Embedded board standards are relatively new to the ARM world. As commercial embedded vendors have added more ARM-based boards to their collections, they have largely turned to x86-oriented standards, but community-backed SBCs go their own way and come in all shapes and sizes.
The most successful SBC specs have come not from Intel, but from relatively tiny Via Technologies, a maker of x86, and now ARM-based processors and boards. Before Via came up with the 6.7 x 6.7-inch Mini-ITX form factor over a decade ago, there were already common x86 form factors like EPIC or 3.5-inch formats. Via followed up with progressively smaller Nano-ITX and 100 x 72mm Pico-ITX form factors. A number of ARM-based Pico-ITX SBCs have reached market in recent years, but the main focus is still on x86.
SBC form-factors have never been as widely adopted in the x86 world as computer-on-module (COM) standards, such as COM Express and QSeven. The typical x86 approach is to match a standardized COM with a carrier board, and then develop a custom embedded board. By contrast, the ARM world is dominated more by SBCs than COMs, although many ARM-based COMs have arrived in recent years, including several based on an ARM-oriented SMARC form factor.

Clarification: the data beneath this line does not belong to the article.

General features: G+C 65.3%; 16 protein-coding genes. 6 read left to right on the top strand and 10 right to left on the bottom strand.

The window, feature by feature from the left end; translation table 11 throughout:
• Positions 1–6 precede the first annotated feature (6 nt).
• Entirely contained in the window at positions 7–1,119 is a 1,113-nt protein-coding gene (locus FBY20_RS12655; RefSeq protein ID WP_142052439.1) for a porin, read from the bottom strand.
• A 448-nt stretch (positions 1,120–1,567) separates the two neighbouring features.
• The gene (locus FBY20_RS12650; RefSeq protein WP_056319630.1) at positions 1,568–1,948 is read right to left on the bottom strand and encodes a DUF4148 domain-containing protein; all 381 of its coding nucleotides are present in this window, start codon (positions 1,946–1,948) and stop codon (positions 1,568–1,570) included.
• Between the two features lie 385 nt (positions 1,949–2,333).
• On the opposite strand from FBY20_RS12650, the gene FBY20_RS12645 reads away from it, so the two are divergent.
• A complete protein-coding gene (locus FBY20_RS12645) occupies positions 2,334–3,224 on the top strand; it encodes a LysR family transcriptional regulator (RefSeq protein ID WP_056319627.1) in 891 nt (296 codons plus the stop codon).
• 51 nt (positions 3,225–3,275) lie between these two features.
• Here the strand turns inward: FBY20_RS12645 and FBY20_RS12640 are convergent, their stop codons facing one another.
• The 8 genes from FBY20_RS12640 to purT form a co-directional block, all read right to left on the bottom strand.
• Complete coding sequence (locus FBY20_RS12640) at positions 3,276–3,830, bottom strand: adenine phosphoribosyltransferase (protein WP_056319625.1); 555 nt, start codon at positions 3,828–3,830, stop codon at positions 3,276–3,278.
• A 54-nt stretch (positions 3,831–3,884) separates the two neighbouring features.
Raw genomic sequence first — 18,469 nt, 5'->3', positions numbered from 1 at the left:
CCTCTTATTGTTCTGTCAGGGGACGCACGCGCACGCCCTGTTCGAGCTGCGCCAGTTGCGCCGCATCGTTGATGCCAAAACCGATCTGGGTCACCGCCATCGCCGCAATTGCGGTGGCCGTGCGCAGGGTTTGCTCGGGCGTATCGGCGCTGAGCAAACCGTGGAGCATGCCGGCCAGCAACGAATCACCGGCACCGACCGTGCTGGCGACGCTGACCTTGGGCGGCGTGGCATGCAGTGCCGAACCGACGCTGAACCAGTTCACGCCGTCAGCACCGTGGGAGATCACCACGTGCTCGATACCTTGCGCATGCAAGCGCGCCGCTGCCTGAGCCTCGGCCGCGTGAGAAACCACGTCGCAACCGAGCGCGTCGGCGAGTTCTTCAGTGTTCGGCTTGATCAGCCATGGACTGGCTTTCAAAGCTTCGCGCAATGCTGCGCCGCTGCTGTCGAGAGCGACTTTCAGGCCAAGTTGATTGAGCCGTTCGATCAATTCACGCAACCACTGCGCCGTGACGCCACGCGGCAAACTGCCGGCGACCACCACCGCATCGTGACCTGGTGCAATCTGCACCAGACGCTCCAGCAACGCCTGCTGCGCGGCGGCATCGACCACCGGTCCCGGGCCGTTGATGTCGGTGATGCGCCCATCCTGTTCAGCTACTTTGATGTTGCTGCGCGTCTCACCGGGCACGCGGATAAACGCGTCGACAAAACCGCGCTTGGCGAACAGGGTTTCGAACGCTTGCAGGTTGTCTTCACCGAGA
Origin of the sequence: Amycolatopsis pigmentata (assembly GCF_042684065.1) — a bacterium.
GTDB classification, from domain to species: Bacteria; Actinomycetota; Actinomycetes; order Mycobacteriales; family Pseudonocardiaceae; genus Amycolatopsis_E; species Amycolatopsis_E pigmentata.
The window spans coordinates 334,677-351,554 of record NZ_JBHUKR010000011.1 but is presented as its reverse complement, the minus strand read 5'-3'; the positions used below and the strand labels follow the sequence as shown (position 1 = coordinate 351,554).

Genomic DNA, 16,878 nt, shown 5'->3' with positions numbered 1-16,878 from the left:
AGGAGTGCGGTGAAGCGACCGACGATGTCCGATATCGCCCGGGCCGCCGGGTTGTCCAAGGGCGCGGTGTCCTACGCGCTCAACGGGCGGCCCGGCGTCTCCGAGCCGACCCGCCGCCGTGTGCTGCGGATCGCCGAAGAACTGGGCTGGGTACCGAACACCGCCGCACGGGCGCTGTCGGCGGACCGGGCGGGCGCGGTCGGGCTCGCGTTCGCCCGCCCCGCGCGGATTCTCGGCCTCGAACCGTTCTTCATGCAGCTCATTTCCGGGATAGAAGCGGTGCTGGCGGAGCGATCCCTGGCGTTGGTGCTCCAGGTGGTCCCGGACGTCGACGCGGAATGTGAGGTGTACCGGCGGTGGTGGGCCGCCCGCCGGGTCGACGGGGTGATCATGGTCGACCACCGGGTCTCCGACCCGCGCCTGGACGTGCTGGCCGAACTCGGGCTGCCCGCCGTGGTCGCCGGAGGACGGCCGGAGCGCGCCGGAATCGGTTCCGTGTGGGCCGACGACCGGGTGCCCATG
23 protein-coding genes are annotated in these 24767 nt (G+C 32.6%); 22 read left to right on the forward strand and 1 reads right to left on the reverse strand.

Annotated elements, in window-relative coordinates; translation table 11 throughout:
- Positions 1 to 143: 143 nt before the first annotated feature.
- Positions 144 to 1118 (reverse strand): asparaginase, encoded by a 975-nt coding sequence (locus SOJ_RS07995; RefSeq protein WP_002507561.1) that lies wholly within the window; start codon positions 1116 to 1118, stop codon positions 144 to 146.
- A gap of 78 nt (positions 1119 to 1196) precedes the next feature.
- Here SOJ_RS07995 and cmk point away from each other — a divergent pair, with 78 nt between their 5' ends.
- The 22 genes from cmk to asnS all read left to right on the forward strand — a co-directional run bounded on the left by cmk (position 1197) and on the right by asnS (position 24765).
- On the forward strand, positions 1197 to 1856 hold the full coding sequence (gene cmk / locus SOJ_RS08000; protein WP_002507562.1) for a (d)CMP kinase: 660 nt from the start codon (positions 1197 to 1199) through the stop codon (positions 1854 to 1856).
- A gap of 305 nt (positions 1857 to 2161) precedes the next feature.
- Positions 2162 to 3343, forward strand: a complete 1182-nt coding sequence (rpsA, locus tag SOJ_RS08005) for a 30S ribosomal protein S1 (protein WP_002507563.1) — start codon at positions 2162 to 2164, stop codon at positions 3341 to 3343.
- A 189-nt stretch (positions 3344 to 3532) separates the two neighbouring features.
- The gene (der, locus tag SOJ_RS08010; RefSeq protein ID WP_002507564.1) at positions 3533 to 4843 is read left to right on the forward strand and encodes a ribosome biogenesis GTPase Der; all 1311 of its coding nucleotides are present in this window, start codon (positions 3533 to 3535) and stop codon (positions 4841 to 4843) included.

The Raspberry Pi has been the clear SBC leader, but has never quite reached the point of becoming a de facto standard. This is mostly because it has trailed on the processor side. Only recently has it come up to ARMv7 with the arrival of the quad-core Pi 2.
The popularity of the Pi, however, has inspired a number of semi-clones such as the Banana Pi and Orange Pi, which have adopted its 26-pin and new 40-pin expansion connectors. Although the 96Boards spec calls for a 40-pin connector, it appears to be incompatible with that of the Pi. This is another sign that ARM is now looking to lead the SBC scene instead of follow.
Will hackers follow?
There’s no guarantee, however, that the SBC community will follow ARM. The 96Boards announcement lacked promises of support from major SBC projects or embedded firms.
No doubt, more projects will join in the effort, but many are likely to balk at the spec’s restrictions. Granted, they’re pretty loose – most boards are going to already have the required minimums of 512MB RAM (1GB for Android), as well as a microSD slot, WiFi and Bluetooth 4.0, HDMI or DisplayPort connections, dual USB host ports, and an OTG port. However, it’s unclear if board vendors will go for all the specified pin assignments on the expansion connectors, or agree with the size and power requirements.
ARM and Linaro do, however, make a compelling case, as presented in Linaro CEO George Grey’s 96Boards presentation at last week’s Linaro Connect Hong Kong (see video below). By standardizing on size, expansion connectors, and basic features, 96Boards enables faster time to market, as well as the potential for a robust add-on market ecosystem, said Grey. Meanwhile, software developers can benefit from a single community website for common Linux and Android builds, as well as other downloads.
If nothing else, ARM has given itself a chance for success by getting out in front of the ARMv8 deluge rather than following the unruly masses of ARM hackers. It remains to be seen whether they will follow or cry “Standards? We don’t need no stinking standards!”